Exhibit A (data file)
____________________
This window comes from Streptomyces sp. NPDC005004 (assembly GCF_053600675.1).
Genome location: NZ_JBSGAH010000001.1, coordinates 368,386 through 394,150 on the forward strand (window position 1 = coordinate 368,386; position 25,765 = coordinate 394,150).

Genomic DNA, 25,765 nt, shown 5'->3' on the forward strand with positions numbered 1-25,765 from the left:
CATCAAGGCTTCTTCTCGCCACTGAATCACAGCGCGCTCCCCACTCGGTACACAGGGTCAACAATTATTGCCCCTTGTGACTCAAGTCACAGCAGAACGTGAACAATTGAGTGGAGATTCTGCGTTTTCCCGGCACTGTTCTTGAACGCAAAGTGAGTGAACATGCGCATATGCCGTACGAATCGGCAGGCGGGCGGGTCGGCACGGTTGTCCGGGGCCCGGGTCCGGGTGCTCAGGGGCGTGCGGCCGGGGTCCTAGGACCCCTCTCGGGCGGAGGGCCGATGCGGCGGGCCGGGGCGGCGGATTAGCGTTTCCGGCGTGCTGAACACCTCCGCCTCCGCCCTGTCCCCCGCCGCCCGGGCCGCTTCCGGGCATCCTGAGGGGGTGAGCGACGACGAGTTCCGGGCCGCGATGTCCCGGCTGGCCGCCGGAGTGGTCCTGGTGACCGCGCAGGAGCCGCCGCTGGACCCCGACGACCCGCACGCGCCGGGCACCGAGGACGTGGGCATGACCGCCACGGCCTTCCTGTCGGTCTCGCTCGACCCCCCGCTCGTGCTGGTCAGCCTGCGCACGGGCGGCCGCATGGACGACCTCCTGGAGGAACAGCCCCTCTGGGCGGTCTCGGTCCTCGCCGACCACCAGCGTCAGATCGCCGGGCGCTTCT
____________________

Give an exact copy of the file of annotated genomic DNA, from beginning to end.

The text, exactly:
This window comes from Streptomyces sp. NPDC005004 (assembly GCF_053600675.1).
Genome location: NZ_JBSGAH010000001.1, coordinates 368,386 through 394,150 on the forward strand (window position 1 = coordinate 368,386; position 25,765 = coordinate 394,150).

Genomic DNA, 25,765 nt, shown 5'->3' on the forward strand with positions numbered 1-25,765 from the left:
CATCAAGGCTTCTTCTCGCCACTGAATCACAGCGCGCTCCCCACTCGGTACACAGGGTCAACAATTATTGCCCCTTGTGACTCAAGTCACAGCAGAACGTGAACAATTGAGTGGAGATTCTGCGTTTTCCCGGCACTGTTCTTGAACGCAAAGTGAGTGAACATGCGCATATGCCGTACGAATCGGCAGGCGGGCGGGTCGGCACGGTTGTCCGGGGCCCGGGTCCGGGTGCTCAGGGGCGTGCGGCCGGGGTCCTAGGACCCCTCTCGGGCGGAGGGCCGATGCGGCGGGCCGGGGCGGCGGATTAGCGTTTCCGGCGTGCTGAACACCTCCGCCTCCGCCCTGTCCCCCGCCGCCCGGGCCGCTTCCGGGCATCCTGAGGGGGTGAGCGACGACGAGTTCCGGGCCGCGATGTCCCGGCTGGCCGCCGGAGTGGTCCTGGTGACCGCGCAGGAGCCGCCGCTGGACCCCGACGACCCGCACGCGCCGGGCACCGAGGACGTGGGCATGACCGCCACGGCCTTCCTGTCGGTCTCGCTCGACCCCCCGCTCGTGCTGGTCAGCCTGCGCACGGGCGGCCGCATGGACGACCTCCTGGAGGAACAGCCCCTCTGGGCGGTCTCGGTCCTCGCCGACCACCAGCGTCAGATCGCCGGGCGCTTCT